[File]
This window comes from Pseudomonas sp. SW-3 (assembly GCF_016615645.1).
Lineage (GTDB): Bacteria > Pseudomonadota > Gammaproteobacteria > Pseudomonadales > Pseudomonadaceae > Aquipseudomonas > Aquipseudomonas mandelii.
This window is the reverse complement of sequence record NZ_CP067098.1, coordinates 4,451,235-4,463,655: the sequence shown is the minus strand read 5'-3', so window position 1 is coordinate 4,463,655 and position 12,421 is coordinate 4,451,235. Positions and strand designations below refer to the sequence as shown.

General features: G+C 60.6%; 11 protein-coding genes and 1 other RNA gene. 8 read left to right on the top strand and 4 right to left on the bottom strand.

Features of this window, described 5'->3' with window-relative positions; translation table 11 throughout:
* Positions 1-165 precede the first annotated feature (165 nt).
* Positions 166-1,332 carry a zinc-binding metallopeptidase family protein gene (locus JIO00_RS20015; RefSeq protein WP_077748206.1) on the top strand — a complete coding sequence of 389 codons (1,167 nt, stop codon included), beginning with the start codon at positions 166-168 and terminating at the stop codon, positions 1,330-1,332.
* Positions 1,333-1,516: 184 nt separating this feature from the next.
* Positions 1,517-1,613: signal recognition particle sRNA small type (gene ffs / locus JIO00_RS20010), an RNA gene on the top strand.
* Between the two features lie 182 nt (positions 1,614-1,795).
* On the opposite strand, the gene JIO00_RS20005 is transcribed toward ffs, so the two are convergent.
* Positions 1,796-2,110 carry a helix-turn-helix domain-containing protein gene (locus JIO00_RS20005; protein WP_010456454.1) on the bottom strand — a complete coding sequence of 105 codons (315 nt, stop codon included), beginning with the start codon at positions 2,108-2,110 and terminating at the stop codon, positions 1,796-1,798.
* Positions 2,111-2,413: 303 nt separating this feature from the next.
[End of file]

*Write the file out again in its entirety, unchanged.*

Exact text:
This window comes from Pseudomonas sp. SW-3 (assembly GCF_016615645.1).
Lineage (GTDB): Bacteria > Pseudomonadota > Gammaproteobacteria > Pseudomonadales > Pseudomonadaceae > Aquipseudomonas > Aquipseudomonas mandelii.
This window is the reverse complement of sequence record NZ_CP067098.1, coordinates 4,451,235-4,463,655: the sequence shown is the minus strand read 5'-3', so window position 1 is coordinate 4,463,655 and position 12,421 is coordinate 4,451,235. Positions and strand designations below refer to the sequence as shown.

General features: G+C 60.6%; 11 protein-coding genes and 1 other RNA gene. 8 read left to right on the top strand and 4 right to left on the bottom strand.

Features of this window, described 5'->3' with window-relative positions; translation table 11 throughout:
* Positions 1-165 precede the first annotated feature (165 nt).
* Positions 166-1,332 carry a zinc-binding metallopeptidase family protein gene (locus JIO00_RS20015; RefSeq protein WP_077748206.1) on the top strand — a complete coding sequence of 389 codons (1,167 nt, stop codon included), beginning with the start codon at positions 166-168 and terminating at the stop codon, positions 1,330-1,332.
* Positions 1,333-1,516: 184 nt separating this feature from the next.
* Positions 1,517-1,613: signal recognition particle sRNA small type (gene ffs / locus JIO00_RS20010), an RNA gene on the top strand.
* Between the two features lie 182 nt (positions 1,614-1,795).
* On the opposite strand, the gene JIO00_RS20005 is transcribed toward ffs, so the two are convergent.
* Positions 1,796-2,110 carry a helix-turn-helix domain-containing protein gene (locus JIO00_RS20005; protein WP_010456454.1) on the bottom strand — a complete coding sequence of 105 codons (315 nt, stop codon included), beginning with the start codon at positions 2,108-2,110 and terminating at the stop codon, positions 1,796-1,798.
* Positions 2,111-2,413: 303 nt separating this feature from the next.